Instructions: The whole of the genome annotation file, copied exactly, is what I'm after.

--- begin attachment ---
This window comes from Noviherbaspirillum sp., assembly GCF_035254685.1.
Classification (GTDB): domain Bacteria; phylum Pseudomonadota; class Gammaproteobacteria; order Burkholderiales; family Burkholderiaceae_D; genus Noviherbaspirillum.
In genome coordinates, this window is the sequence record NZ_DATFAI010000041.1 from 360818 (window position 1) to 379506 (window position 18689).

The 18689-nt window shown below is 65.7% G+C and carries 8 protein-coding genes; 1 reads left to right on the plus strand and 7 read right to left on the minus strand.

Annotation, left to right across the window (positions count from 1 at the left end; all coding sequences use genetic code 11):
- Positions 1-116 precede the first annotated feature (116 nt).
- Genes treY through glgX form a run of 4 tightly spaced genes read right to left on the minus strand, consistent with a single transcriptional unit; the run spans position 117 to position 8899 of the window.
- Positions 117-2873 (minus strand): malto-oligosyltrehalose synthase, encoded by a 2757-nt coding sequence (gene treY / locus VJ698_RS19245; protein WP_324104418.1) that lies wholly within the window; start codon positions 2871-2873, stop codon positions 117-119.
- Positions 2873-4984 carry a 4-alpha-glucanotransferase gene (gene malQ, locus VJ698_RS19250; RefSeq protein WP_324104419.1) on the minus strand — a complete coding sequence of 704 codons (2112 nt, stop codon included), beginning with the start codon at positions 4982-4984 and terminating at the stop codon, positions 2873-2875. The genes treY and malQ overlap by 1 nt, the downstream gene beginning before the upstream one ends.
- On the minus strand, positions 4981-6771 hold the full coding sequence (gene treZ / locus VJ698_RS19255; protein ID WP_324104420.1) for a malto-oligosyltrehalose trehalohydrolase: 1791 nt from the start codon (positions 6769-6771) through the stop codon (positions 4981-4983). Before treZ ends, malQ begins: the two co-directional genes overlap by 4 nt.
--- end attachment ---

This window comes from Noviherbaspirillum sp., assembly GCF_035254685.1.
Classification (GTDB): domain Bacteria; phylum Pseudomonadota; class Gammaproteobacteria; order Burkholderiales; family Burkholderiaceae_D; genus Noviherbaspirillum.
In genome coordinates, this window is the sequence record NZ_DATFAI010000041.1 from 360818 (window position 1) to 379506 (window position 18689).

The 18689-nt window shown below is 65.7% G+C and carries 8 protein-coding genes; 1 reads left to right on the plus strand and 7 read right to left on the minus strand.

Annotation, left to right across the window (positions count from 1 at the left end; all coding sequences use genetic code 11):
- Positions 1-116 precede the first annotated feature (116 nt).
- Genes treY through glgX form a run of 4 tightly spaced genes read right to left on the minus strand, consistent with a single transcriptional unit; the run spans position 117 to position 8899 of the window.
- Positions 117-2873 (minus strand): malto-oligosyltrehalose synthase, encoded by a 2757-nt coding sequence (gene treY / locus VJ698_RS19245; protein WP_324104418.1) that lies wholly within the window; start codon positions 2871-2873, stop codon positions 117-119.
- Positions 2873-4984 carry a 4-alpha-glucanotransferase gene (gene malQ, locus VJ698_RS19250; RefSeq protein WP_324104419.1) on the minus strand — a complete coding sequence of 704 codons (2112 nt, stop codon included), beginning with the start codon at positions 4982-4984 and terminating at the stop codon, positions 2873-2875. The genes treY and malQ overlap by 1 nt, the downstream gene beginning before the upstream one ends.
- On the minus strand, positions 4981-6771 hold the full coding sequence (gene treZ / locus VJ698_RS19255; protein ID WP_324104420.1) for a malto-oligosyltrehalose trehalohydrolase: 1791 nt from the start codon (positions 6769-6771) through the stop codon (positions 4981-4983). Before treZ ends, malQ begins: the two co-directional genes overlap by 4 nt.